A standard program or set of programs which can be run on different computers to give an inaccurate measure of their performance.

"In the computer industry, there are three kinds of lies: lies, damn lies, and benchmarks."

A benchmark may attempt to indicate the overall power of a system by including a "typical" mixture of programs or it may attempt to measure more specific aspects of performance, like graphics, I/O or computation (integer or floating-point). Others measure specific tasks like rendering polygons, reading and writing files or performing operations on matrices. The most useful kind of benchmark is one which is tailored to a user's own typical tasks. While no one benchmark can fully characterise overall system performance, the results of a variety of realistic benchmarks can give valuable insight into expected real performance.

Benchmarks should be carefully interpreted, you should know exactly which benchmark was run (name, version); exactly what configuration was it run on (CPU, memory, compiler options, single user/multi-user, peripherals, network); how does the benchmark relate to your workload?

Well-known benchmarks include Whetstone, Dhrystone, Rhealstone (see h), the Gabriel benchmarks for Lisp, the SPECmark suite, and LINPACK.

See also: machoflops, MIPS, smoke and mirrors.

Usenet newsgroup: comp.benchmarks.

Tennessee BenchWeb.

(01 Jul 2002)

Bence Jones proteinuria, Bence Jones reaction, bench < Prev | Next > benchmark, bench mark, benchmarking

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<assessment> A detailed description of a specific level of student performance expected of students at particular ages, grades, or development levels.

Benchmarks are often represented by samples of student work or examples of what is expected. They can be used as to monitor progress toward achieving performance goals within and across grade levels.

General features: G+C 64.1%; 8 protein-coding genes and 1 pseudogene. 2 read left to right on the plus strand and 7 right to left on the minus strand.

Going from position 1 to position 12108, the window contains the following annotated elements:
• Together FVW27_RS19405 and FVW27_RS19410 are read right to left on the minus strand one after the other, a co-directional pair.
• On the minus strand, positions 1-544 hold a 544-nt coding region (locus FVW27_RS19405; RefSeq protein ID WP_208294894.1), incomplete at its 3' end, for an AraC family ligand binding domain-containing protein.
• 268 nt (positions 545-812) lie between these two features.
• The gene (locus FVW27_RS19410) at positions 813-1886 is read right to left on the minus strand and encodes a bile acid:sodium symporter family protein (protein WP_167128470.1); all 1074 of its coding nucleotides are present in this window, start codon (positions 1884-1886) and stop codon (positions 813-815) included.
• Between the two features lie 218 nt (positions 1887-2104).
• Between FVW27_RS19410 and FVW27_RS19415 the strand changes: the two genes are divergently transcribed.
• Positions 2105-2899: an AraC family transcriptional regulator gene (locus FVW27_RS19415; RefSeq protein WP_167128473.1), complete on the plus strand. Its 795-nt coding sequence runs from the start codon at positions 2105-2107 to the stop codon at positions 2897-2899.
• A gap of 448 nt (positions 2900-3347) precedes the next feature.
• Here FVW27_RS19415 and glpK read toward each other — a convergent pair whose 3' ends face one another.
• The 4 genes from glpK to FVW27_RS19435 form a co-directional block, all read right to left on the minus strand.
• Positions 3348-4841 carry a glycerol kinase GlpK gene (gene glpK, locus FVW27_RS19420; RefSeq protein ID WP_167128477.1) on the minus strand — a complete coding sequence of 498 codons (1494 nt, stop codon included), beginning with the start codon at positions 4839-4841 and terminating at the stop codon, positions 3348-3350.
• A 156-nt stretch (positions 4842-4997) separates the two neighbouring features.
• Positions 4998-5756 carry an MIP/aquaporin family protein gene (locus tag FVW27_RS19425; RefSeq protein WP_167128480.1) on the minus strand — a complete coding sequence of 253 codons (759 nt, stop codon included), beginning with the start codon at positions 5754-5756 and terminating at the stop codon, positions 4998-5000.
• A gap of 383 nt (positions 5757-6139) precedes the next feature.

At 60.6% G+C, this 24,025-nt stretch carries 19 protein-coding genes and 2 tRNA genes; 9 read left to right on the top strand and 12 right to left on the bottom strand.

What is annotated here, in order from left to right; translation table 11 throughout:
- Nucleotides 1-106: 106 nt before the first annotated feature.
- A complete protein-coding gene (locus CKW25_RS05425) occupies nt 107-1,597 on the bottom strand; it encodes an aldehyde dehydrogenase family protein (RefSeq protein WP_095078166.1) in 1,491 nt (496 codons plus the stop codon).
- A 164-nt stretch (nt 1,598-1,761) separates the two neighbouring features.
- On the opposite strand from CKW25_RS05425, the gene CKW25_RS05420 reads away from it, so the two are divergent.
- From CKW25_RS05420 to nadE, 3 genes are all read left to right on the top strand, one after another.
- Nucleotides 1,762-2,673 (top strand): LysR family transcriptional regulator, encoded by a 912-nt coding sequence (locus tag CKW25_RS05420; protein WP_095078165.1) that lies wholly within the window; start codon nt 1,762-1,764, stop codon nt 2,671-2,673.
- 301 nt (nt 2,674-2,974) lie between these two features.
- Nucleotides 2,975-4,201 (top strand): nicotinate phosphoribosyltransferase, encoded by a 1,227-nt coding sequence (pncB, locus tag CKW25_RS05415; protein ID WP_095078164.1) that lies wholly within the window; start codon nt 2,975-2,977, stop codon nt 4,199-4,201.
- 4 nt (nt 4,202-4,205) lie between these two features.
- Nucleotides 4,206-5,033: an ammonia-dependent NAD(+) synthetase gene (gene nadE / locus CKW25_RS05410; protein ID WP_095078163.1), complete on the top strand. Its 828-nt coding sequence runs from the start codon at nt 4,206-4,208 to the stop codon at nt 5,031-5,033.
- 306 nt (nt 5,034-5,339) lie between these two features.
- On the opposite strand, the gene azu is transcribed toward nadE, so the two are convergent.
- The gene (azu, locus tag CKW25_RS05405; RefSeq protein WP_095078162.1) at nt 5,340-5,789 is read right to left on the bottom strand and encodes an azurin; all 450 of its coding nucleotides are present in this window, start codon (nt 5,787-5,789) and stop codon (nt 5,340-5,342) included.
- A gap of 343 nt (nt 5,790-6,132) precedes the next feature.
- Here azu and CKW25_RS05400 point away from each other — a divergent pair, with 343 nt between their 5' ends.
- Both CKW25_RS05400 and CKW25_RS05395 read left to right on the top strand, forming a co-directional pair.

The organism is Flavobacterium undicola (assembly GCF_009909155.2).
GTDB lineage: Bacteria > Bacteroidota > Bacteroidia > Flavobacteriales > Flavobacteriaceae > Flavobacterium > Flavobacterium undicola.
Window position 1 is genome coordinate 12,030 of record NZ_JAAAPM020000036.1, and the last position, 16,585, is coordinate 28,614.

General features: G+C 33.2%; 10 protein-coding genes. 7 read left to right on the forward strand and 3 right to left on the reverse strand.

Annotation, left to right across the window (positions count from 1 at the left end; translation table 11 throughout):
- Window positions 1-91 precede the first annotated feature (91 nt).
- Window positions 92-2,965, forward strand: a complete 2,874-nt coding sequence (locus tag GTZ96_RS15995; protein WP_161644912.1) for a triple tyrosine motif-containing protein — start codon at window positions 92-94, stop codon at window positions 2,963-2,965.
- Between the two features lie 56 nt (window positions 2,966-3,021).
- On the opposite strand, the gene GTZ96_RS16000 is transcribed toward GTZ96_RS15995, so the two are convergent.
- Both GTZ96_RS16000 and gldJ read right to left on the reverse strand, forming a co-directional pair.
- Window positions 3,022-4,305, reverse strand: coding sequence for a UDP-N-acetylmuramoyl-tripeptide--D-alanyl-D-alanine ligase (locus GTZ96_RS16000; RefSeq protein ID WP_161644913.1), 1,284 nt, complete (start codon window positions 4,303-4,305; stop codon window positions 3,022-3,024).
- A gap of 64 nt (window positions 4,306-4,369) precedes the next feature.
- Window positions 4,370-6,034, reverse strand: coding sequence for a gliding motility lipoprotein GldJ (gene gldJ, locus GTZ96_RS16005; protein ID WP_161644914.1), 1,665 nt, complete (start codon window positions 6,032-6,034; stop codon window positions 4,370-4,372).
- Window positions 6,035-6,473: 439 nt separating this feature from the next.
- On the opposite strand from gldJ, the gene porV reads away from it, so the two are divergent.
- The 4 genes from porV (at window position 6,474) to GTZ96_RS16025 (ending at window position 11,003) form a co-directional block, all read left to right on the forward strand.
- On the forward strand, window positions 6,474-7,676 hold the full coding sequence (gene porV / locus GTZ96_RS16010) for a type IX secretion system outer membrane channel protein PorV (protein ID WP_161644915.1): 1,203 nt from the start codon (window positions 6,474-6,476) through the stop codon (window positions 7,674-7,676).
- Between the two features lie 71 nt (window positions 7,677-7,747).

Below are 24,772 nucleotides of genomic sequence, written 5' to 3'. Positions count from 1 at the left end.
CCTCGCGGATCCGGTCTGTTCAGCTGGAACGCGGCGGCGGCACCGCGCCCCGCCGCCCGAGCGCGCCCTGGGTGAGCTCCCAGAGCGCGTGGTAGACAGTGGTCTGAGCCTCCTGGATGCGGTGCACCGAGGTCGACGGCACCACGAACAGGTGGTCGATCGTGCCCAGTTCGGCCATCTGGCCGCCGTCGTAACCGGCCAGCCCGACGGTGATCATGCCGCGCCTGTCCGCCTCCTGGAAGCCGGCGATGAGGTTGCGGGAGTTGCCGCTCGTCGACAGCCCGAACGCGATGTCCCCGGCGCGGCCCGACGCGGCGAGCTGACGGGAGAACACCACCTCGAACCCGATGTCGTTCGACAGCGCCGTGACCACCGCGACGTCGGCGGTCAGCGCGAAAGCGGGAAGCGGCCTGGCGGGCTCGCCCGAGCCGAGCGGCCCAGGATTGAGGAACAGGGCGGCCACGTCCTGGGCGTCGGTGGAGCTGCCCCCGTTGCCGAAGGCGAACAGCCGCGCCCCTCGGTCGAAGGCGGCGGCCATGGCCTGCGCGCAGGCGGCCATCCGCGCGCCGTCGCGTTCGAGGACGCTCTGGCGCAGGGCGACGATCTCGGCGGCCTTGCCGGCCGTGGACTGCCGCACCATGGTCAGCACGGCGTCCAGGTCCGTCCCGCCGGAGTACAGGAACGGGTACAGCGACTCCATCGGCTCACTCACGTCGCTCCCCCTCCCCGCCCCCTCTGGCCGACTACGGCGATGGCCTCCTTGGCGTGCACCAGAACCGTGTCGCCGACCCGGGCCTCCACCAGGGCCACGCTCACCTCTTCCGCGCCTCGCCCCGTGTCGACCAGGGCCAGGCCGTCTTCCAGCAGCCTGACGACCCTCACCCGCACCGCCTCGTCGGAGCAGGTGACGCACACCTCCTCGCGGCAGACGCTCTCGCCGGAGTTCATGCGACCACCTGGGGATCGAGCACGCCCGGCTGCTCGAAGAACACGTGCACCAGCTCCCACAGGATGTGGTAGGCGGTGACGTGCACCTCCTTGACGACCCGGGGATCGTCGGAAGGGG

They can be used to collect data on the performance of similar innovations or programmes and against which other performances may be judged or compared.

See: standards

(09 Mar 2006)

A fixed, more or less permanent reference point or object of known elevation, the U.S. Geological Survey (USGS) installs brass caps in bridge abutments or otherwise permanently sets bench marks at convenient locations nationwide, the elevations on these marks are referenced to the National Geodetic Vertical Datum (NGVD), also commonly known as mean sea level (MSL), locations of these bench marks on USGS topographic maps are shown as small triangles, since the marks are sometimes destroyed by construction or vandalism, the existence of any bench mark should be field verified before planning work which relies on a particular reference point, the USGS or local state surveyors office can provide information on the existence, exact location and exact elevation of bench marks.

(09 Oct 1997)

Bence Jones reaction, bench, benchmark, benchmark < Prev | Next > benchmarking, benchmarking, bench testing

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